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Female horseshoe crabs protected from bait harvest in Delaware Bay

A large female horseshoe crab moves in the sandy intertidal zone near the shoreline. Photo by Maria T Hoffman/Shutterstock

The Atlantic States Marine Fisheries Commission voted last week to temporarily halt the harvest of female horseshoe crabs in Delaware Bay, a crucial nesting area and stopover habitat for endangered Red Knots and other migratory shorebirds that feed on the crabs’ eggs.

But the commission also approved a deeply flawed model that will allow increased horseshoe crab harvests — including female horseshoe crabs — in future years.

The Center for Biological Diversity helped organize efforts to stop the female horseshoe crab harvest. The commission was flooded by more than 34,000 public comments opposing any expansion of harvests, especially of female horseshoe crabs.

“Allowing female horseshoe crabs to be harvested would have been a catastrophe,” said Will Harlan, a scientist at the Center. “I’m grateful that the commission responded to public and scientific input and pumped the brakes on female horseshoe crab harvests. Unfortunately, the fight is far from over because the commission left the door open to female horseshoe crab harvests after next year.”

Horseshoe crabs — brown, body-armored beasts with long, spiked tails — are living fossils that have survived for a half-billion years. Each spring, horseshoe crabs crawl ashore and lay millions of eggs along Atlantic Coast beaches.

A Red Knot stands on the beach behind a flipped-over horseshoe crab in the early morning sunlight. Photo by Ray Hennessy/Shutterstock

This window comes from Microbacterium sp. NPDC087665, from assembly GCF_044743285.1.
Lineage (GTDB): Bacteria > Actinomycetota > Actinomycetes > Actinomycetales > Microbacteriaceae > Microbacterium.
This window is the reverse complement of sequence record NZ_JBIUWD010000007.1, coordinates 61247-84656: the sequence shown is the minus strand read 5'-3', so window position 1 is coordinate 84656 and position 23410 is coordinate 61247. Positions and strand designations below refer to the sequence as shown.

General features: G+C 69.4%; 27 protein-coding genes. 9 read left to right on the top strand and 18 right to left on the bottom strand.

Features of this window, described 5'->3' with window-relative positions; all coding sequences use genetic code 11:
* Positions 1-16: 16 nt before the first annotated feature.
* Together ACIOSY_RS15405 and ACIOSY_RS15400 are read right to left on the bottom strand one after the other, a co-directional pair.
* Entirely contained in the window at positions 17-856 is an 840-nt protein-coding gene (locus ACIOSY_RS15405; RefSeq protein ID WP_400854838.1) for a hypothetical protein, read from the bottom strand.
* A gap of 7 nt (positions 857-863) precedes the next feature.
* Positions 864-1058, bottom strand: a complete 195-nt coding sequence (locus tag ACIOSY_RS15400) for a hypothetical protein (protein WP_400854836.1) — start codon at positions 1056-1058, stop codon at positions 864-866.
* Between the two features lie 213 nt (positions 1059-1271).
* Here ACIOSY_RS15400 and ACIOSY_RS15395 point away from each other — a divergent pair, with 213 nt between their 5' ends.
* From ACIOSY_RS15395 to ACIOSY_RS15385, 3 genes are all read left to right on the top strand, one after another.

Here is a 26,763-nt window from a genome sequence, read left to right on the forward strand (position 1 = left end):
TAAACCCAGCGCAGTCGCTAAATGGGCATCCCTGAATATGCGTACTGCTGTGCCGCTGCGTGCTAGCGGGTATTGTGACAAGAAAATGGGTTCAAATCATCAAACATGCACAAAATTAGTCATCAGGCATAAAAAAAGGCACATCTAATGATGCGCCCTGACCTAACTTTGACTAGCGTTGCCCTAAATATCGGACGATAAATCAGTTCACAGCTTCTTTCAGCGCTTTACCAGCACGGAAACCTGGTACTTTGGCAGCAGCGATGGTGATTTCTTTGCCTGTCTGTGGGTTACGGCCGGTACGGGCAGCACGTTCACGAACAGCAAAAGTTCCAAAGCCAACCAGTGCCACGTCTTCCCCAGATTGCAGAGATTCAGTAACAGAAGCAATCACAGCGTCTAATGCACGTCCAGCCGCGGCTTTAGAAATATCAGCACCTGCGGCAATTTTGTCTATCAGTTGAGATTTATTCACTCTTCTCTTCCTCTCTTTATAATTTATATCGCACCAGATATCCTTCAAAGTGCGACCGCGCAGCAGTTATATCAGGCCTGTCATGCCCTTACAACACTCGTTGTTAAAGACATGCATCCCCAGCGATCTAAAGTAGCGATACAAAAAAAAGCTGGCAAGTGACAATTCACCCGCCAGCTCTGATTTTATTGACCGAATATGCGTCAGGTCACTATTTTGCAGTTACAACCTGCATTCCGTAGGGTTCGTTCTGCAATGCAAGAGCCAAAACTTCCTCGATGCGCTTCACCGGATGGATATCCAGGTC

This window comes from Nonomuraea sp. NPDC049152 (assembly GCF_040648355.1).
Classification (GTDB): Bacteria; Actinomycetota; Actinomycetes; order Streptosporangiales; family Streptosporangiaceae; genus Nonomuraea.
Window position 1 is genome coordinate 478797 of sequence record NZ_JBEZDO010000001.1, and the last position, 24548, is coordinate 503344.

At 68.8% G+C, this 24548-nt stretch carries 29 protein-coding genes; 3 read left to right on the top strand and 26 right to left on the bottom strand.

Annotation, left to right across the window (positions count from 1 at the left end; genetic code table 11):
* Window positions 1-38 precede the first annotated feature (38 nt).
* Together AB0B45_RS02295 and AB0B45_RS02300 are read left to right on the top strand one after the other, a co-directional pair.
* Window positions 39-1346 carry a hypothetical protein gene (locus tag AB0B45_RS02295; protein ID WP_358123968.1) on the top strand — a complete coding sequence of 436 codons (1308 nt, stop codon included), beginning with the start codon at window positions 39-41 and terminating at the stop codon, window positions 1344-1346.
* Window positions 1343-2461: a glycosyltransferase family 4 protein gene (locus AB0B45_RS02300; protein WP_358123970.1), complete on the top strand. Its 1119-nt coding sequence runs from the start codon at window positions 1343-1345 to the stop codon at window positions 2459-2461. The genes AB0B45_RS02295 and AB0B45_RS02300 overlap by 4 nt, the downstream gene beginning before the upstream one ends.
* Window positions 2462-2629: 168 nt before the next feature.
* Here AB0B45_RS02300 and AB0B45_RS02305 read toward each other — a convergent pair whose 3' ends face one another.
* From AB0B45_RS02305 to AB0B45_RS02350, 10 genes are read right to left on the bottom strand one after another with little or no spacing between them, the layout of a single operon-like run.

Red Knots, whose 19,000-mile annual migration is one of the longest on the planet, travel from the southern tip of South America to the Canadian Arctic each year to breed. Red Knots time their journey north to coincide with horseshoe crab nesting along the Atlantic Coast. The knots gorge on protein-rich horseshoe crab eggs, providing an essential refueling for the beleaguered birds. Birds that miss this egg feast usually die or fail to breed.


Red Knot populations plummeted following the overharvest of horseshoe crabs in the 1990s. The Center for Biological Diversity helped secure Endangered Species Act protections for the shorebird in 2014.

Horseshoe crab populations also remain historically low. Neither horseshoe crabs nor Red Knots are close to recovery goals. But the model approved by the commission has not been released publicly or received independent scientific review.

“The commission must bring this flawed model out of the shadows before any future harvest increases are considered,” said Harlan. “Red Knots continue to decline, and horseshoe crab populations have not recovered from overharvesting. Increasing horseshoe crab harvests threatens their survival and pushes Red Knots even closer to extinction.”

Thanks to the Center for Biological Diversity for providing this news.


To save a crab, volunteers reTURN the Favor

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